Hey GCC, the Foreign Earned Income Exclusion is amazing! Thank you so much for making me aware of this – I’m able to pay no tax on my entire earned income! I also saw on your blog that it is possible for a married couple to earn about $100,000 in qualified dividends and long-term capital gains. Can I do that too?! That is, since the FEIE excludes all of my overseas work income, can I also harvest $100k of capital gains tax free?! Cuz that would be sweet!`

I agree that would be sweet. But no. Mostly.

The FEIE and Capital Gain Harvesting

The Foreign Earned Income Exclusion, as the name indicates, allows the exclusion from taxation of foreign earned income. (More here.) This can result in incredibly low Adjusted Gross Incomes and Taxable Incomes.

For example, on our 2018 tax return, we had total income of over $135k but an AGI of ~$70k and Taxable Income of only ~$45k.

Using 2018 numbers, income from dividends and long-term capital gains isn’t taxed until total income is over $101,200 (MFJ.)

If our AGI is so low, the logic goes, then surely there is some opportunity to also harvest a bunch of tax-free capital gains. Yes?

Unfortunately, no.

How the FEIE excludes income

The FEIE isn’t nearly as generous as it looks upon first glance. To determine our actual tax burden with excluded foreign income, we must first find out exactly how much tax we would owe if we were living in the US or if the FEIE didn’t exist. Good bit of fun, that.

The FEIE then allows us to subtract the taxes due on a portion of our foreign earned income, the part that is already most favorably taxed.

All other / non-excluded income is taxed at our highest possible marginal rates.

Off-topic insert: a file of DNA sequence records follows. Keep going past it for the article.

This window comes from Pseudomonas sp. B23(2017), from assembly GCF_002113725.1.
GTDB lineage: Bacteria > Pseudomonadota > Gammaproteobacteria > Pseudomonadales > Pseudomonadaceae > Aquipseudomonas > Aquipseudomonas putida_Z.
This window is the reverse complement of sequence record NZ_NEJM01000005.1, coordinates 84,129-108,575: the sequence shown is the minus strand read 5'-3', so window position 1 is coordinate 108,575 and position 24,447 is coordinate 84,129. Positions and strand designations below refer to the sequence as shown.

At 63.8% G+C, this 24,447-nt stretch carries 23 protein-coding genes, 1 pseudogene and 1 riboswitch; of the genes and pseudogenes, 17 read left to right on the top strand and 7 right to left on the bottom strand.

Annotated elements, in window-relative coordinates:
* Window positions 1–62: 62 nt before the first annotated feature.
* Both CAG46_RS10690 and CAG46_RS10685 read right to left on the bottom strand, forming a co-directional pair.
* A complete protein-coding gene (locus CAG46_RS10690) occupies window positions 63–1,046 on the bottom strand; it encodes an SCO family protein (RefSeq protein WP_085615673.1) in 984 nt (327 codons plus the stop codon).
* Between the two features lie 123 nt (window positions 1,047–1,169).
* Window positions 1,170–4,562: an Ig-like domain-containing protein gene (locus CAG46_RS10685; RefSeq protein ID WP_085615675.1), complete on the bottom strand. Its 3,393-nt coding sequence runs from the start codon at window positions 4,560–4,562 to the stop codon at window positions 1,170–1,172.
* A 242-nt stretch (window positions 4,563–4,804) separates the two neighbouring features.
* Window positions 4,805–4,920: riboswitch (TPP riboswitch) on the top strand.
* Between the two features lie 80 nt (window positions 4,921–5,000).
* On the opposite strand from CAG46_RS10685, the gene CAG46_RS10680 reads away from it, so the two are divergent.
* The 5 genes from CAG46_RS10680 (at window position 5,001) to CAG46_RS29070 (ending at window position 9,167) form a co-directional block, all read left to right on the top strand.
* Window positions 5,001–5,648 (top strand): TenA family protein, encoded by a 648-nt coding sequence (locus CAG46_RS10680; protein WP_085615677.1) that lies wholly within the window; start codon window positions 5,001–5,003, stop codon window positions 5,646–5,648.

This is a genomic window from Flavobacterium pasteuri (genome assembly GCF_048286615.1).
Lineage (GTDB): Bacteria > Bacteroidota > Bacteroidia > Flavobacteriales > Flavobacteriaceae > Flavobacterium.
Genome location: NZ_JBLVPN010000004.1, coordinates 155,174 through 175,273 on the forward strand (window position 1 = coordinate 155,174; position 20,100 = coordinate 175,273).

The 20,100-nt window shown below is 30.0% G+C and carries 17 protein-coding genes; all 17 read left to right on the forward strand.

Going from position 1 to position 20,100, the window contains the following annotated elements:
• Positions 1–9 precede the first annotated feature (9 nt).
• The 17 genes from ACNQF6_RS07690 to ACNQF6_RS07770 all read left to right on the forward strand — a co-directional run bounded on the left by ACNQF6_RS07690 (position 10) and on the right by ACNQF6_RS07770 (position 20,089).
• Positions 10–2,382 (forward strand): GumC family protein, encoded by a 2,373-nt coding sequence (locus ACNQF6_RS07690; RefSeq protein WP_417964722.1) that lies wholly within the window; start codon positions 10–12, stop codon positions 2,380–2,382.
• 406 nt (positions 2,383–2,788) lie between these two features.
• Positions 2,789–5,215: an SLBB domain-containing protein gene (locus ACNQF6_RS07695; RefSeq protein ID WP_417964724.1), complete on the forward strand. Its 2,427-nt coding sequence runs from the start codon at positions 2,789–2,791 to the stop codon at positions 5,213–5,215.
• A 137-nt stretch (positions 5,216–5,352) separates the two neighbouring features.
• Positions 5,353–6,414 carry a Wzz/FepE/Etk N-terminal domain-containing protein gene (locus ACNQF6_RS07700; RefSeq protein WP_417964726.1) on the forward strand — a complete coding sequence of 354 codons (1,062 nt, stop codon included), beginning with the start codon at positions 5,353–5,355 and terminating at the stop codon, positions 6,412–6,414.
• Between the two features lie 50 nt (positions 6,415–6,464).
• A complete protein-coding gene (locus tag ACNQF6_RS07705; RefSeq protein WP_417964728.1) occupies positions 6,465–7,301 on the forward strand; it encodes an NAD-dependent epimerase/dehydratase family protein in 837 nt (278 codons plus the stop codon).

With regards to the potential for harvesting long-term capital gains, if total income exceeds $101,200 (2018, MFJ) then any gains above that amount will be taxed at 15%+. It doesn’t matter than the FEIE results in reduced taxable income and adjusted gross income.

An example:

The good folks at engaging-data.com have a great visualizer for how different income segments are taxed, which I populated based on our 2018 tax return.

As depicted in the top income segment CG15%, if we were in the US, $27,123 of our capital gain income would be taxed at 15%, with a tax burden of $4,068. (Which matches our 2018 1040 Line 11.)

More capital gain income would also be taxed at 15%.

Only after this is determined does the FEIE apply, excluding the foreign earned income.

In 2018, we excluded $57,775. Mathematically speaking, the FEIE filled the entire 10% bracket (19,050 * 10%) and much of the 12% bracket ($38,725 * 12%.) for a total of $6,552. (Doesn’t match the graphic above.)

This leaves only the tax on the capital gains, which are unfortunately not $0.


The FEIE can result in significant reductions in taxable income and adjusted gross income. This leads many to assume expats have the opportunity for the harvesting of large capital gains.

Alas, taxes on all non-excluded income are calculated as if we were residing in the US / the FEIE didn’t exist. Only then are the relevant taxes on foreign earned income subtracted from the total. In effect, the non-excluded income is taxed at the highest applicable marginal rates.

If total income is less than $101,200 in 2018 (MFJ, single filers divide by 2) then expats can harvest up to that threshold, but any qualified dividends or long-term applicable gains above this threshold will be taxed at 15%+.